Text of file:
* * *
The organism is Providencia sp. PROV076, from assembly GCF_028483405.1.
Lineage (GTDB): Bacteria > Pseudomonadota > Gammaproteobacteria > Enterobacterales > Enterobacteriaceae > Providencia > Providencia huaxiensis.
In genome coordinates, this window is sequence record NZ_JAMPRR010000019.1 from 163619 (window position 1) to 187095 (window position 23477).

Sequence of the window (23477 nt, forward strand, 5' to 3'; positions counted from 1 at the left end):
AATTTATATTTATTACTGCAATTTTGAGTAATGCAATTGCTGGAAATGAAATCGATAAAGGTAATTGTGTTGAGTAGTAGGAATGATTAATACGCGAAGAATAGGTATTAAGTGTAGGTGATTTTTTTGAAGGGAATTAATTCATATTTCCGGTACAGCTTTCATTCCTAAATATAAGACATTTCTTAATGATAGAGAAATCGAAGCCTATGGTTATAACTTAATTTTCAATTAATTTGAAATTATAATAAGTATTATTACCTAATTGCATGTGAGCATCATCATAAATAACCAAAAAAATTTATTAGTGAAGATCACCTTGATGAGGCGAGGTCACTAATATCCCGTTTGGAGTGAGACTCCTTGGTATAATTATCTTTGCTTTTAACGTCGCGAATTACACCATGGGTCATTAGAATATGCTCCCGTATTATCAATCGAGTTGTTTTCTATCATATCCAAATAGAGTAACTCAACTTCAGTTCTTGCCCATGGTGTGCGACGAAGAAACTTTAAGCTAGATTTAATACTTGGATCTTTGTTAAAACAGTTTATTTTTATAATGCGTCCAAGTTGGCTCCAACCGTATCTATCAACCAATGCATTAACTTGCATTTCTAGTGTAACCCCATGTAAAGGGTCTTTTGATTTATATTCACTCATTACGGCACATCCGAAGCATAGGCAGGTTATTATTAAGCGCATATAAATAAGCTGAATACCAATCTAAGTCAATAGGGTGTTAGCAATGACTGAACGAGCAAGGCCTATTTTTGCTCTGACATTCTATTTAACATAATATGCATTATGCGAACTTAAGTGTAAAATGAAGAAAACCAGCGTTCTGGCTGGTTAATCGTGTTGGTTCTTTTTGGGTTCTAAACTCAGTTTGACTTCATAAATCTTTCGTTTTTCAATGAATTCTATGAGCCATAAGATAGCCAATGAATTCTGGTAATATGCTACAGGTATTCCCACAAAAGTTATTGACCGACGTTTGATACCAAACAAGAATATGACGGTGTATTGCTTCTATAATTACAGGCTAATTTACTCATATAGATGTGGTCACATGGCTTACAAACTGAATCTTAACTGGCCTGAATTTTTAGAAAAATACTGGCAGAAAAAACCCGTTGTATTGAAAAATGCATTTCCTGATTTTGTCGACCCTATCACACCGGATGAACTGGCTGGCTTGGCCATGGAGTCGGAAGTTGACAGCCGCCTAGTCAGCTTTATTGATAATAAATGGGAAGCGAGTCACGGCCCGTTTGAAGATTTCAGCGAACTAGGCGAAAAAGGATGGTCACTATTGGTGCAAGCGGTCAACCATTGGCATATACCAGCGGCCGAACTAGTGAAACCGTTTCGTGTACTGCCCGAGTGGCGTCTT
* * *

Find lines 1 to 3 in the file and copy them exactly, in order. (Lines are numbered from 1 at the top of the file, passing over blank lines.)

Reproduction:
The organism is Providencia sp. PROV076, from assembly GCF_028483405.1.
Lineage (GTDB): Bacteria > Pseudomonadota > Gammaproteobacteria > Enterobacterales > Enterobacteriaceae > Providencia > Providencia huaxiensis.
In genome coordinates, this window is sequence record NZ_JAMPRR010000019.1 from 163619 (window position 1) to 187095 (window position 23477).